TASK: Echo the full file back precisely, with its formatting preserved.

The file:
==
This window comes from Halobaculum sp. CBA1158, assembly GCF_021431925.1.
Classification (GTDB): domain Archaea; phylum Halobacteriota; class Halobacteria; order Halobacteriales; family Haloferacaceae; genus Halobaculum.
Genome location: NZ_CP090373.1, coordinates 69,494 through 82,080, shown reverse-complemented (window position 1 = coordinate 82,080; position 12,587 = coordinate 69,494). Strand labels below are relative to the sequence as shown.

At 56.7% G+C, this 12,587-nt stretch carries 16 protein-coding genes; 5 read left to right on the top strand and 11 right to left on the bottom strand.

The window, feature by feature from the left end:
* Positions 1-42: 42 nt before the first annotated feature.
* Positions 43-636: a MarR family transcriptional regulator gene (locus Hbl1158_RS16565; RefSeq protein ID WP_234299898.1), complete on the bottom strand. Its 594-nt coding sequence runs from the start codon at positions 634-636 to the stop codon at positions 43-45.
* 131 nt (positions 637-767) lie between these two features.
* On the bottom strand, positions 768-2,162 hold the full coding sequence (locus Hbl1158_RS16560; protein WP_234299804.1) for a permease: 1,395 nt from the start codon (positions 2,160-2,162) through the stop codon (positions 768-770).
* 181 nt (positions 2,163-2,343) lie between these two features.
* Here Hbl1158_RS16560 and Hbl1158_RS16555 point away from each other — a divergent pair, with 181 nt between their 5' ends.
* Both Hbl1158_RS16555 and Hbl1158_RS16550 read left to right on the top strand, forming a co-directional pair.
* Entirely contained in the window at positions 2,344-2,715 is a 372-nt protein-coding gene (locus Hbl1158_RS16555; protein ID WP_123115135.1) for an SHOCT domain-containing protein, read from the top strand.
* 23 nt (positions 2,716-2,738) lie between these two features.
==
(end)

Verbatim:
This window comes from Halobaculum sp. CBA1158, assembly GCF_021431925.1.
Classification (GTDB): domain Archaea; phylum Halobacteriota; class Halobacteria; order Halobacteriales; family Haloferacaceae; genus Halobaculum.
Genome location: NZ_CP090373.1, coordinates 69,494 through 82,080, shown reverse-complemented (window position 1 = coordinate 82,080; position 12,587 = coordinate 69,494). Strand labels below are relative to the sequence as shown.

At 56.7% G+C, this 12,587-nt stretch carries 16 protein-coding genes; 5 read left to right on the top strand and 11 right to left on the bottom strand.

The window, feature by feature from the left end:
* Positions 1-42: 42 nt before the first annotated feature.
* Positions 43-636: a MarR family transcriptional regulator gene (locus Hbl1158_RS16565; RefSeq protein ID WP_234299898.1), complete on the bottom strand. Its 594-nt coding sequence runs from the start codon at positions 634-636 to the stop codon at positions 43-45.
* 131 nt (positions 637-767) lie between these two features.
* On the bottom strand, positions 768-2,162 hold the full coding sequence (locus Hbl1158_RS16560; protein WP_234299804.1) for a permease: 1,395 nt from the start codon (positions 2,160-2,162) through the stop codon (positions 768-770).
* 181 nt (positions 2,163-2,343) lie between these two features.
* Here Hbl1158_RS16560 and Hbl1158_RS16555 point away from each other — a divergent pair, with 181 nt between their 5' ends.
* Both Hbl1158_RS16555 and Hbl1158_RS16550 read left to right on the top strand, forming a co-directional pair.
* Entirely contained in the window at positions 2,344-2,715 is a 372-nt protein-coding gene (locus Hbl1158_RS16555; protein ID WP_123115135.1) for an SHOCT domain-containing protein, read from the top strand.
* 23 nt (positions 2,716-2,738) lie between these two features.